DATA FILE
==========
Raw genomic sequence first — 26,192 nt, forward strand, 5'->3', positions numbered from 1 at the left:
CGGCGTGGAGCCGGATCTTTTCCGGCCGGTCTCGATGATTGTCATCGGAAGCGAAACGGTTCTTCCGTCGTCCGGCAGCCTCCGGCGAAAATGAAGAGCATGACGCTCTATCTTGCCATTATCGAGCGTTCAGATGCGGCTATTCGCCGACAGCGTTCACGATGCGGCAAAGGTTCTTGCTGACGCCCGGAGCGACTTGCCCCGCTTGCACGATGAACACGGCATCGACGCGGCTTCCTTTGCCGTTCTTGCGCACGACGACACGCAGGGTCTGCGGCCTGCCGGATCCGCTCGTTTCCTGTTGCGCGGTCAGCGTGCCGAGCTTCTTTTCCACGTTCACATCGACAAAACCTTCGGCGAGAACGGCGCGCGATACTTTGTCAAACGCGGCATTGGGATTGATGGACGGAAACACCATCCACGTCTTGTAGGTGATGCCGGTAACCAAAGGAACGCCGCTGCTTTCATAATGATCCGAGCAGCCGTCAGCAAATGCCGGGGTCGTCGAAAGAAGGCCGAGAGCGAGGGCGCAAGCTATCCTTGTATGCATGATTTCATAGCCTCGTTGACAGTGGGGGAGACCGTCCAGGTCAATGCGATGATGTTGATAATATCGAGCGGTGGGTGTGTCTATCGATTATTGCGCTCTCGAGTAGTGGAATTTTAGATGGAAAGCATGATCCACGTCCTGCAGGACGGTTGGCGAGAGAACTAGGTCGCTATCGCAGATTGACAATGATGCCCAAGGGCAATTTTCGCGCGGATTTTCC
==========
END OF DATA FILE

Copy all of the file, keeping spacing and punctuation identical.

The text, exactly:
Raw genomic sequence first — 26,192 nt, forward strand, 5'->3', positions numbered from 1 at the left:
CGGCGTGGAGCCGGATCTTTTCCGGCCGGTCTCGATGATTGTCATCGGAAGCGAAACGGTTCTTCCGTCGTCCGGCAGCCTCCGGCGAAAATGAAGAGCATGACGCTCTATCTTGCCATTATCGAGCGTTCAGATGCGGCTATTCGCCGACAGCGTTCACGATGCGGCAAAGGTTCTTGCTGACGCCCGGAGCGACTTGCCCCGCTTGCACGATGAACACGGCATCGACGCGGCTTCCTTTGCCGTTCTTGCGCACGACGACACGCAGGGTCTGCGGCCTGCCGGATCCGCTCGTTTCCTGTTGCGCGGTCAGCGTGCCGAGCTTCTTTTCCACGTTCACATCGACAAAACCTTCGGCGAGAACGGCGCGCGATACTTTGTCAAACGCGGCATTGGGATTGATGGACGGAAACACCATCCACGTCTTGTAGGTGATGCCGGTAACCAAAGGAACGCCGCTGCTTTCATAATGATCCGAGCAGCCGTCAGCAAATGCCGGGGTCGTCGAAAGAAGGCCGAGAGCGAGGGCGCAAGCTATCCTTGTATGCATGATTTCATAGCCTCGTTGACAGTGGGGGAGACCGTCCAGGTCAATGCGATGATGTTGATAATATCGAGCGGTGGGTGTGTCTATCGATTATTGCGCTCTCGAGTAGTGGAATTTTAGATGGAAAGCATGATCCACGTCCTGCAGGACGGTTGGCGAGAGAACTAGGTCGCTATCGCAGATTGACAATGATGCCCAAGGGCAATTTTCGCGCGGATTTTCC